1993: Edinburgh Settlement Unveils Plans For ‘Care Village’
University Settlement bids to turn disused Elsie Inglis Hospital into Scotland’s first ‘Care Village’. In a bold and enterprising move, Edinburgh University Settlement have placed an 11th hour bid to turn the disused Elsie Inglis Memorial Maternity Hospital in Abbeyhill into the site for Scotland’s first ‘urban care village’.
The plan relies on Lothian Health Board selling the 2.7 acre site to the charity for a figure believed to be close to £100,000. The site is commercially valued at around £650,000. The hospital was built in 1925 from money left over from the Scottish Women’s Hospitals teams and donations raised from around the world by public appeal. Care of the building and the endowment was handed over to the Health Board in 1948.
At present, the Health Board are seeking permission to demolish the B-listed buildings and sell off the land to housing developers. This plan has met with opposition from planning officials who rejected Health Board proposals for a change for use of the site.
Under the Settlement’s proposal, the existing buildings would be converted to give accommodation and professional and vocational training facilities for community care workers. The ‘care village’ would also offer a wide range of therapy and teaching for the elderly, the disabled, the unemployed, and people with learning disabilities.
Says Settlement Director Nick Flavin, “This is a wholehearted bid in anticipation of a fulsome response from Lothian Health Board meeting us half way in, what is, an exciting and apt venture within the spirit of the new Community Care programme.
“Its virtue lies in the fact that important listed buildings could have been purpose built for the core activities of the ‘care village’. The whole prospect of the initiative is enhanced by the addition of new facilities which include a swimming pool and sports complex which are integral to the programme and available for use by the local community.”
Many current EUS projects would relocate in the new ‘settlement’ and a flagship programme in childcare and preventative medicine is planned in honour of the work of Dr Elsie Inglis. The steering group which included representatives from the Medical Women’s Federation, and Edinburgh District Council’s Women’s Committee believe their proposals for the use of the site remain true to the memory and efforts of Elsie Inglis, sharing in her concerns for the social and educational needs of all sectors of the community.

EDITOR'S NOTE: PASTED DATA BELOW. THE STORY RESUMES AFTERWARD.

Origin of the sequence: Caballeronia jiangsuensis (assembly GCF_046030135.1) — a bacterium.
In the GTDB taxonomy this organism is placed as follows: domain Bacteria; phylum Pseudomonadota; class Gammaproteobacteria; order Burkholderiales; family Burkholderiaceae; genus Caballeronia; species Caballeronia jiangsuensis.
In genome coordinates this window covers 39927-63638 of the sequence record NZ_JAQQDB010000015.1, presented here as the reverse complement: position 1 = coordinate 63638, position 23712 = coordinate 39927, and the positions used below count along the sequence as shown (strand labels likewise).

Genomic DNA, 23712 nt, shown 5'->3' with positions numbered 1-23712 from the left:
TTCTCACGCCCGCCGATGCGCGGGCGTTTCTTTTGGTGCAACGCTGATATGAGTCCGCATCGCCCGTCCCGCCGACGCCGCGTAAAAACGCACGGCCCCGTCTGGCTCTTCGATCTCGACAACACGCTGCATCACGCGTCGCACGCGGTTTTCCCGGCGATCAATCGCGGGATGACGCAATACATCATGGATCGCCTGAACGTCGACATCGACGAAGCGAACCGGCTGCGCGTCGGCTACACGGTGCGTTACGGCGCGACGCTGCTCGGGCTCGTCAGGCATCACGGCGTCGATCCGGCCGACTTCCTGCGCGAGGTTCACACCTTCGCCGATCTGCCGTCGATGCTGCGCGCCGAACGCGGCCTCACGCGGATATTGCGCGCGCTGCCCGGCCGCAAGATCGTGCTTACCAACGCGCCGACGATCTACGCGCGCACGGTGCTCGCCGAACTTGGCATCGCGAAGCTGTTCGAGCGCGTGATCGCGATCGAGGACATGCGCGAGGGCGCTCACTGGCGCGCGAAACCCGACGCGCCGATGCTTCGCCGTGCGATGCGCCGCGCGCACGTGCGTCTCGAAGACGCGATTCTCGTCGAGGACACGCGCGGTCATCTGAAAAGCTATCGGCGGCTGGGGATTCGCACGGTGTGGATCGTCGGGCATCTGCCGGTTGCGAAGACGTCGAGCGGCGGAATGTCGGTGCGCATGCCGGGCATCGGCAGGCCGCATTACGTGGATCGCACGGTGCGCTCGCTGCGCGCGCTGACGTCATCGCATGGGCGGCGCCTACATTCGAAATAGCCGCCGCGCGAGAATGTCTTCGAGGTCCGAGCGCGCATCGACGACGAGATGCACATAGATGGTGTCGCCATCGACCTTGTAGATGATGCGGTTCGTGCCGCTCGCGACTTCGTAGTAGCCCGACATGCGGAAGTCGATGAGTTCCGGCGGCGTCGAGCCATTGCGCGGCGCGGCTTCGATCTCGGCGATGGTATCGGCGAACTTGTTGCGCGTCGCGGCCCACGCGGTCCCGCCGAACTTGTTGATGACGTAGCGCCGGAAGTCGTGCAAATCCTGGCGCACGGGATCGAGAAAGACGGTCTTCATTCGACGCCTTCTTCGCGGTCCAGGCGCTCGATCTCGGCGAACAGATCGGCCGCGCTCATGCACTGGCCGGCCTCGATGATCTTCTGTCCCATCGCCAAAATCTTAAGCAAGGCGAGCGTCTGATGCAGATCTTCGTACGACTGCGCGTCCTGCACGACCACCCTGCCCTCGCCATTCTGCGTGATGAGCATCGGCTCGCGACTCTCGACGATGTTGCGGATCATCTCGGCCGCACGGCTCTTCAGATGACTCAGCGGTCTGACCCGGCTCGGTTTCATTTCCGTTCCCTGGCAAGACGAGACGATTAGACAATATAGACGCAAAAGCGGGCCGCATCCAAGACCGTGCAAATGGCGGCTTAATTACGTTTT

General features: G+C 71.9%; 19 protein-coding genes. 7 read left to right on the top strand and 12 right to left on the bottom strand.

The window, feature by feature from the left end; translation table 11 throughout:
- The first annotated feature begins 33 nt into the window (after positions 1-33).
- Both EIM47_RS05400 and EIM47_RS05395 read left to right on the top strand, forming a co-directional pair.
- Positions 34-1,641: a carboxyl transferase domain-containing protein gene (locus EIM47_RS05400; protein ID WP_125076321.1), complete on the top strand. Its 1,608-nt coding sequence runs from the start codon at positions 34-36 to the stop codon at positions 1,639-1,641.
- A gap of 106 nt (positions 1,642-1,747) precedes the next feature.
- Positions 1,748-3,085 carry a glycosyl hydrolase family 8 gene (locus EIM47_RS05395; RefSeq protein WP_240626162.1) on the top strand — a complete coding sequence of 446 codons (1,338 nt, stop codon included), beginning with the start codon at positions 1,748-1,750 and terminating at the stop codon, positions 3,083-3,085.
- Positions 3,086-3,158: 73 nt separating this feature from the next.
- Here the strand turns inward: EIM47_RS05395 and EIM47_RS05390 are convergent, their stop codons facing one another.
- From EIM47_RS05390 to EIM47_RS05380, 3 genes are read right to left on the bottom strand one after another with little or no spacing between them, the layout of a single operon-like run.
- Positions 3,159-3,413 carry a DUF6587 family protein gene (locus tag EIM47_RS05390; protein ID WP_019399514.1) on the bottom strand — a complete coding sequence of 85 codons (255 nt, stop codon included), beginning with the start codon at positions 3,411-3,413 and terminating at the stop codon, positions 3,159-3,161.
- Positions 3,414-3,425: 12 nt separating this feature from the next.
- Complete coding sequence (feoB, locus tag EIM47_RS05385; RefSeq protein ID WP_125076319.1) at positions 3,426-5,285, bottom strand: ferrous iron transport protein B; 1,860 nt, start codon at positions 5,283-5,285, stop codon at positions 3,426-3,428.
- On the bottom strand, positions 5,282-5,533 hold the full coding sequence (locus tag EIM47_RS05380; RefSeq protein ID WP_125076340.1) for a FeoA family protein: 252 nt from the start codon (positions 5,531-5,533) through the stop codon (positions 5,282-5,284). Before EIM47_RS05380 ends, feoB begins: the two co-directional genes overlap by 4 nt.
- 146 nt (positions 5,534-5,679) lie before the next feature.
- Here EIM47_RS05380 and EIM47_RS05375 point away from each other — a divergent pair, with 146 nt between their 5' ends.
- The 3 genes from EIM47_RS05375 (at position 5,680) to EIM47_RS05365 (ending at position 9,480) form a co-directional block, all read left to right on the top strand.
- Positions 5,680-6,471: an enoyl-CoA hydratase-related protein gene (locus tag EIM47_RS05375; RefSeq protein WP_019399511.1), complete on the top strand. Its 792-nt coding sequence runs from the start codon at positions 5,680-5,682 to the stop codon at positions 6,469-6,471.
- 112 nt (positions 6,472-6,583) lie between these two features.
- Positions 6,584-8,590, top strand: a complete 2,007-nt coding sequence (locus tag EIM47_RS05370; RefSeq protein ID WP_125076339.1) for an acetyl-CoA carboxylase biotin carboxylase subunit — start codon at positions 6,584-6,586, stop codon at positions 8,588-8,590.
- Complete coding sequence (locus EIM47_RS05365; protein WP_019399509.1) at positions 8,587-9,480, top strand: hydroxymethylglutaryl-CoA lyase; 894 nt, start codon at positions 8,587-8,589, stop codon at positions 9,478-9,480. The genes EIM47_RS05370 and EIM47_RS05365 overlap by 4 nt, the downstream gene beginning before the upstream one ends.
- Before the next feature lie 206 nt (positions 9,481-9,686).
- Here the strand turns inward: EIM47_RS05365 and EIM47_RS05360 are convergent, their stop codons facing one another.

Born in 1864, Dr Inglis, a graduate of Edinburgh, was the founder and driving force behind the Scottish Women’s Hospitals for Foreign Service, an organisation which funded and equipped complete hospitals, transport columns and canteens to attend to the Allied troops, A physician, surgeon and public health pioneer, she devoted much of her energy to the poor, in particular mothers and children, and for the advancement of women in medicine.
She died in 1917, and eight years later, the Elsie Inglis Memorial Hospital was opened in Edinburgh as a tribute to her achievements. Dr Jan Scott, president of the Scottish Eastern Association of the Medical Women’s Federation added, “We welcome wholeheartedly this interesting an innovative proposal in which the memorial buildings will survive in an educational caring situation. Awareness and training are especially relevant today in the movement away from care in institutions towards care in the community.”
The steering group have consulted closely with local residents and their representatives. “We have been overwhelmed by the tremendous support we have been given from all sectors of the public – both here and overseas,” explained Nick Flavin, “Edinburgh University Settlement is the ideal organisation to perpetuate the memory of Elsie Inglis as the original Settlement was founded in Edinburgh in 1905 by her contemporaries, who shared the same concerns for the social and educational needs of all sectors of the community.”
A spokesman for Lothian Health Board said, “We are currently considering all offers that have been submitted.”
This is part of the Edinburgh Settlements digital archive collaboration with Ragged University: